Monday, July 21, 2014

Summer Reading: Week Seven

I've mostly been reading my own work this week.  Last week, I finished book one of a historical fiction trilogy I'm working on. So this week was a shifting gears week, back to my superheroes. As you would imagine, that's a completely different world and style. Making the shift was harder than I thought it would be.

When it became clear I wasn't going to be able to just jump in and pick up where I left off, I re-read a lot of the first novel and what I had written so far on the second and made myself some charts. Charts are vital for me as a writer in following all the different threads and making sure I don't make silly continuity errors, like having some appear in a scene after he already died, or having a character in two places at the same time. In a sequel, it's even more vital because I can't contradict what took place in book one.

I also read a few stories for an online critique group I participate in for developing my short stories, and worked on another beta read. I do read a lot! Mostly, it's just not yet published.

So far as published books, I did manage to read more of Greatshadow by James Maxey--I'm in the end battle now and still really enjoying it. James has created an interesting band of adventurers with a variety of motivations and abilities. In a recent part I read, a man transformed into a worm and was cut in half. When he turned back into a man, there were now two of him.

I'm also reading Don Quijote, the next choice for my library's Monday classics book club.  I'm doing a lot better with Cervantes than I did with Faulkner. I last fully read Don Quijote in college and I've been trying to read it in Spanish for years, but it's a serious stretch for my Spanish skills, so it's slow going. For book club, I'll stick with the English. Mine is translated by Tobias Smollett. It's the same one I read previously, just a new copy since the old one fell apart on me.

Book clubs are a great motivator for me since they give me a deadline and help me prioritize time to finish things. As my blog title suggests, I'm always trying to balance the hours of the day for everything I want out of them: sleeping, working for pay, writing, playing, reading, social life. Even in summer, when most of my hours are mine to arrange, it's difficult to balance things so that each day feels comprised of the right things and leaves me feeling good.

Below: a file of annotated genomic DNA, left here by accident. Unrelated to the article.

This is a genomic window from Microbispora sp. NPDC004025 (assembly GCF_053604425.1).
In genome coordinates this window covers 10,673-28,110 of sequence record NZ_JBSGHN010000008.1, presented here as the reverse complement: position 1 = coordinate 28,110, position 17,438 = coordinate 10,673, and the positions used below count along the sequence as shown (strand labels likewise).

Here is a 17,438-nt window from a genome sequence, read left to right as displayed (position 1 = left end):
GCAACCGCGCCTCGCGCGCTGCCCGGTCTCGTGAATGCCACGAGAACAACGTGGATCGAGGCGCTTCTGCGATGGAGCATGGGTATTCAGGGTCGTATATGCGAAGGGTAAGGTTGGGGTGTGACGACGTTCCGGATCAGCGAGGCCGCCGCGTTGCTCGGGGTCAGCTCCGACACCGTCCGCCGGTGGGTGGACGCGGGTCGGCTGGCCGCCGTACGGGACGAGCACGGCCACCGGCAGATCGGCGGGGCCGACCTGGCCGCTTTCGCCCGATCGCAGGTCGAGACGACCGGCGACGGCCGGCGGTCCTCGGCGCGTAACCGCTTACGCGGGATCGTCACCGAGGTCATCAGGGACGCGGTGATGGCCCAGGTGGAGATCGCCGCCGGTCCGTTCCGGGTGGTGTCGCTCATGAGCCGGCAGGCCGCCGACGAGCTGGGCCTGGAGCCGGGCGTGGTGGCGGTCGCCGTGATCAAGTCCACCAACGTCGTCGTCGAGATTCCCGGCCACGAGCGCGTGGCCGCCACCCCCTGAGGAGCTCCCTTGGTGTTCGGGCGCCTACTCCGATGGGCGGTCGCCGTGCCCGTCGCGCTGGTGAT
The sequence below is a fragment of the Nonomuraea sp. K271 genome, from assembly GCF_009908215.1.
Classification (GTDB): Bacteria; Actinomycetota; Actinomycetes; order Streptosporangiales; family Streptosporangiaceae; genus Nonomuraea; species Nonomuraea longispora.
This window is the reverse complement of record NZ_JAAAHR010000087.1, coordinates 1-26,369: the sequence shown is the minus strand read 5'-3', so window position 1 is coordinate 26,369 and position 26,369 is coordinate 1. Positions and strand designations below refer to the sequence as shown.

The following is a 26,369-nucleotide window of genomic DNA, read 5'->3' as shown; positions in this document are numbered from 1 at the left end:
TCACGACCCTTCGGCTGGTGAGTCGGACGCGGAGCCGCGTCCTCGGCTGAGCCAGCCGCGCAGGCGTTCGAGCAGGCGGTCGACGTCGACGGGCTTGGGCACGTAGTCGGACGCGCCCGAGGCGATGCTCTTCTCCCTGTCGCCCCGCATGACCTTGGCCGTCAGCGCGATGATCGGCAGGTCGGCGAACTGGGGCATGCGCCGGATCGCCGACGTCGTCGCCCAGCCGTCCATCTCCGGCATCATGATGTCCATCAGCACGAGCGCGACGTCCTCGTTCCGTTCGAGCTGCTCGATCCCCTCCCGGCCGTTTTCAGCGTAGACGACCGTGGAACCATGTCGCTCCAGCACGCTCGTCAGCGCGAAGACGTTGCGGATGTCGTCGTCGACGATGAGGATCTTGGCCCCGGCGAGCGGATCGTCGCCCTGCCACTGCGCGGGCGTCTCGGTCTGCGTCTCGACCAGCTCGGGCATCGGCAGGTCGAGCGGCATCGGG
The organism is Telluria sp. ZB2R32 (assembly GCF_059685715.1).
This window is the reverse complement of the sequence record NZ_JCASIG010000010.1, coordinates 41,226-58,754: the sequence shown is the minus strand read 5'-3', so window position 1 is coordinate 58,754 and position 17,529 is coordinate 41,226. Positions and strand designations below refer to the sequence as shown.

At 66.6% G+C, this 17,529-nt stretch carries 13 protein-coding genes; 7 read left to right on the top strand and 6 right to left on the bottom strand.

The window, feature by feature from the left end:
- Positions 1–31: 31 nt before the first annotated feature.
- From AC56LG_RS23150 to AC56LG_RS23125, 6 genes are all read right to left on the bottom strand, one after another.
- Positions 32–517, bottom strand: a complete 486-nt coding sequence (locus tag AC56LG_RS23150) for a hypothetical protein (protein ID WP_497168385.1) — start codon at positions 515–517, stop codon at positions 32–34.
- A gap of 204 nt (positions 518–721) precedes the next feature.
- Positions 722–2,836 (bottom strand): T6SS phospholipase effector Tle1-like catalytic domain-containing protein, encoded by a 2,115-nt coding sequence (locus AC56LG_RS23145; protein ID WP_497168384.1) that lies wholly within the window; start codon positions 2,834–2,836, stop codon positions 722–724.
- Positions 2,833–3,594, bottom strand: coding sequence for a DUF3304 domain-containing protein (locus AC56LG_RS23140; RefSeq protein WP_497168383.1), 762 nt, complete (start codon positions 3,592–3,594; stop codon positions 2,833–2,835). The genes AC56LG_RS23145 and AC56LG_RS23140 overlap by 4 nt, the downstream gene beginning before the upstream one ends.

Now, NJ is a reader! Books are her life.  We took in our reading log to the library a couple of days ago, so she could get her prizes. Over the course of twenty days (since we'd last turned in our count), she read over 1900 minutes. That's practically a full work week! Her obsession with Tiny Titans continues and we decimated the graphic novels section, picking her up old favorites like Babymouse, and a few new things to explore like Geronimo Stilton and Squish. For our audio book, we chose a Ghosthunters that we had missed: The Moldy Baroness. It promises to be very exciting.

M had a camp all this last week, so read less. She did finish Fangirl by Rainbow Rowell while she was traveling and said she really enjoyed it, though Eleanor and Park was better. She's been choosing more emotional storylines lately after a lifetime of being an adventure fan. Watch out Rick Riordan, you might be replaced!

Summer is beginning its wind-down now, sadly. One of us starts school on August 18.  We'd best get back to our books if we're going to get it all read by then!

1 comment:

  1. For two crazy semesters in college I was a Spanish major. (Until I realized that there were plenty of bilingual folks in Florida who could outdo me without any schooling whatsoever.) The class that finally broke me was "13th Century Spanish Literature." Think reading Shakespeare is hard?? It's got nothing on 700 year old Spanish texts. The entire class was held in Spanish -- no spoken, written or read English was allowed. So I read El Cid *and* Don Quixote in the original Spanish. After a 48-hour cram session with a friend we got the 2 highest grades on the class final exam. (An essay test, no less.) But it broke me for sure. I don't blame you for going back to the DQ English translation one bit!